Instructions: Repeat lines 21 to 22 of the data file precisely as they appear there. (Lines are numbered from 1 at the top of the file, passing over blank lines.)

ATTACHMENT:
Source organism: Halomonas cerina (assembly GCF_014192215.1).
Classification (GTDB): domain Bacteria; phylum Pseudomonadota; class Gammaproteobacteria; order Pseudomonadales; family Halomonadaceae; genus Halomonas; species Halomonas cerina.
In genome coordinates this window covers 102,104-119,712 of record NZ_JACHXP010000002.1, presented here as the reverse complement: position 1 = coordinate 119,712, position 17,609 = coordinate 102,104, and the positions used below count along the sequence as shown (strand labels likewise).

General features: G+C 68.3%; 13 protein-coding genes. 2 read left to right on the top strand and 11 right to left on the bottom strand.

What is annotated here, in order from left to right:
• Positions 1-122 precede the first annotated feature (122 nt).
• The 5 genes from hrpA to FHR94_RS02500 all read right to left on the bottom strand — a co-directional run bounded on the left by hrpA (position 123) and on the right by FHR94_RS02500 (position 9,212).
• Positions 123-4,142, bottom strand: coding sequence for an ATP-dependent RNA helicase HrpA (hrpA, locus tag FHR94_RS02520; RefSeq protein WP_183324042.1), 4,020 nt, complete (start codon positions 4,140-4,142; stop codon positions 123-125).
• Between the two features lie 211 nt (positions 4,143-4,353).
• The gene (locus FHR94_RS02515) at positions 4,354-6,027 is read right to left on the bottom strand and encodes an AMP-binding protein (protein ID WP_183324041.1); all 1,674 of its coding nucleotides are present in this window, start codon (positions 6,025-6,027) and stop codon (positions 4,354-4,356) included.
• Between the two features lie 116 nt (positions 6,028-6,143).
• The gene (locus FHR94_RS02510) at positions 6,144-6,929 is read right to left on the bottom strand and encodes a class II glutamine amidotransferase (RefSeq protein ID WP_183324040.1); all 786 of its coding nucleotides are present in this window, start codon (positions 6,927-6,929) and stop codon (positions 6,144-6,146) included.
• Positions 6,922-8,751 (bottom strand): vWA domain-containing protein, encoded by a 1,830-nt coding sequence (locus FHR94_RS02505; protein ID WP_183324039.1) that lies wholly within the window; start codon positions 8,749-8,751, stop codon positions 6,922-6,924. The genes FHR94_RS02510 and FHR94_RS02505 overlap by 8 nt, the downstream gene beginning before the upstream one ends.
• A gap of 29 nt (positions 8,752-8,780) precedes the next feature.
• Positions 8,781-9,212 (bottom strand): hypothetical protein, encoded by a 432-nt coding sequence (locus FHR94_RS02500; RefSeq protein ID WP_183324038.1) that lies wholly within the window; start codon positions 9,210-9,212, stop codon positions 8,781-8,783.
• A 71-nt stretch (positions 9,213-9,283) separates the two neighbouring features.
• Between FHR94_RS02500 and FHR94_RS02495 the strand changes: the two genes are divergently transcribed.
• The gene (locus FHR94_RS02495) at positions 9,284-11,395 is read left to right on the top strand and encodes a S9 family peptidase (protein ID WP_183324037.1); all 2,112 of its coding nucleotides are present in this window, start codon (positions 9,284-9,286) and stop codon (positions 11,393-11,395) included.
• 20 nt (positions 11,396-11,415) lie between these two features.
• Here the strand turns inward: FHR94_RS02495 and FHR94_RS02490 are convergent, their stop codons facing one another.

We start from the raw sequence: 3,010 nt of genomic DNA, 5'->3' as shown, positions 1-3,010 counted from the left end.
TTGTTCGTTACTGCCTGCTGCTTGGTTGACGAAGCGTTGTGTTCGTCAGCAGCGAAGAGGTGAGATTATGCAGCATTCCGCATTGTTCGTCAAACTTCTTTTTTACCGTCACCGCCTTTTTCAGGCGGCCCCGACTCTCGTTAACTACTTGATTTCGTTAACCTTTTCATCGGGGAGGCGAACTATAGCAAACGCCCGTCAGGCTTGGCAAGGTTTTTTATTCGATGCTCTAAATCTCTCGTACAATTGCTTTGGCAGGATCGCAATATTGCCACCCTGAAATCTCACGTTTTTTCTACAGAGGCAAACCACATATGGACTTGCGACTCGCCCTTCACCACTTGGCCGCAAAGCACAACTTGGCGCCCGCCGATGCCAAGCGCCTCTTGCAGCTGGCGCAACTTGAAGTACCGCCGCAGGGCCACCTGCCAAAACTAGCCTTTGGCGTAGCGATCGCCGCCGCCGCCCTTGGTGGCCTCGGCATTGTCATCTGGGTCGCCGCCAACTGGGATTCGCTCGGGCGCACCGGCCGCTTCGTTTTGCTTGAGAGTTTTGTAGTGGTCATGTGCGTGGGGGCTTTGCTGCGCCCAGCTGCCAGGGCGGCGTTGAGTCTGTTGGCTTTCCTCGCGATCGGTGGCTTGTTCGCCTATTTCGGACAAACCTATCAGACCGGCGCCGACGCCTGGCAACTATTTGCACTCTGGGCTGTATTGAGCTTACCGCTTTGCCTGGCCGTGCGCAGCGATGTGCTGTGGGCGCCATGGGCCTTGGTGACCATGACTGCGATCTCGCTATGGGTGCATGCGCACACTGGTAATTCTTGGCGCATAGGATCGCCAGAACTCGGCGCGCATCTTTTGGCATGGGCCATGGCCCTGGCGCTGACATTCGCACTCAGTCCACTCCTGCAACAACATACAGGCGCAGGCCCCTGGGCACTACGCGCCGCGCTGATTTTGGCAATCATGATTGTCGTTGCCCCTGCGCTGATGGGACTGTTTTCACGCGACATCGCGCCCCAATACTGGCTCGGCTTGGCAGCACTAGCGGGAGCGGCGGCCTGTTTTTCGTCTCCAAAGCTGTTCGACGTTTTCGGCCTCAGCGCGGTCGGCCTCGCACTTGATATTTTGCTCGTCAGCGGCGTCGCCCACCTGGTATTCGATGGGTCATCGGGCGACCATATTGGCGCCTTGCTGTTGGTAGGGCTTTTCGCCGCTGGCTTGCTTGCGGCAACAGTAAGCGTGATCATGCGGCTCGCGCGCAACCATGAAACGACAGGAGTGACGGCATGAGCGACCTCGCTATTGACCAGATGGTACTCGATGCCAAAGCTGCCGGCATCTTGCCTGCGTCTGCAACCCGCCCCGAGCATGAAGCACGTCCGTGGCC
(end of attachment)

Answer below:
We start from the raw sequence: 3,010 nt of genomic DNA, 5'->3' as shown, positions 1-3,010 counted from the left end.
TTGTTCGTTACTGCCTGCTGCTTGGTTGACGAAGCGTTGTGTTCGTCAGCAGCGAAGAGGTGAGATTATGCAGCATTCCGCATTGTTCGTCAAACTTCTTTTTTACCGTCACCGCCTTTTTCAGGCGGCCCCGACTCTCGTTAACTACTTGATTTCGTTAACCTTTTCATCGGGGAGGCGAACTATAGCAAACGCCCGTCAGGCTTGGCAAGGTTTTTTATTCGATGCTCTAAATCTCTCGTACAATTGCTTTGGCAGGATCGCAATATTGCCACCCTGAAATCTCACGTTTTTTCTACAGAGGCAAACCACATATGGACTTGCGACTCGCCCTTCACCACTTGGCCGCAAAGCACAACTTGGCGCCCGCCGATGCCAAGCGCCTCTTGCAGCTGGCGCAACTTGAAGTACCGCCGCAGGGCCACCTGCCAAAACTAGCCTTTGGCGTAGCGATCGCCGCCGCCGCCCTTGGTGGCCTCGGCATTGTCATCTGGGTCGCCGCCAACTGGGATTCGCTCGGGCGCACCGGCCGCTTCGTTTTGCTTGAGAGTTTTGTAGTGGTCATGTGCGTGGGGGCTTTGCTGCGCCCAGCTGCCAGGGCGGCGTTGAGTCTGTTGGCTTTCCTCGCGATCGGTGGCTTGTTCGCCTATTTCGGACAAACCTATCAGACCGGCGCCGACGCCTGGCAACTATTTGCACTCTGGGCTGTATTGAGCTTACCGCTTTGCCTGGCCGTGCGCAGCGATGTGCTGTGGGCGCCATGGGCCTTGGTGACCATGACTGCGATCTCGCTATGGGTGCATGCGCACACTGGTAATTCTTGGCGCATAGGATCGCCAGAACTCGGCGCGCATCTTTTGGCATGGGCCATGGCCCTGGCGCTGACATTCGCACTCAGTCCACTCCTGCAACAACATACAGGCGCAGGCCCCTGGGCACTACGCGCCGCGCTGATTTTGGCAATCATGATTGTCGTTGCCCCTGCGCTGATGGGACTGTTTTCACGCGACATCGCGCCCCAATACTGGCTCGGCTTGGCAGCACTAGCGGGAGCGGCGGCCTGTTTTTCGTCTCCAAAGCTGTTCGACGTTTTCGGCCTCAGCGCGGTCGGCCTCGCACTTGATATTTTGCTCGTCAGCGGCGTCGCCCACCTGGTATTCGATGGGTCATCGGGCGACCATATTGGCGCCTTGCTGTTGGTAGGGCTTTTCGCCGCTGGCTTGCTTGCGGCAACAGTAAGCGTGATCATGCGGCTCGCGCGCAACCATGAAACGACAGGAGTGACGGCATGAGCGACCTCGCTATTGACCAGATGGTACTCGATGCCAAAGCTGCCGGCATCTTGCCTGCGTCTGCAACCCGCCCCGAGCATGAAGCACGTCCGTGGCC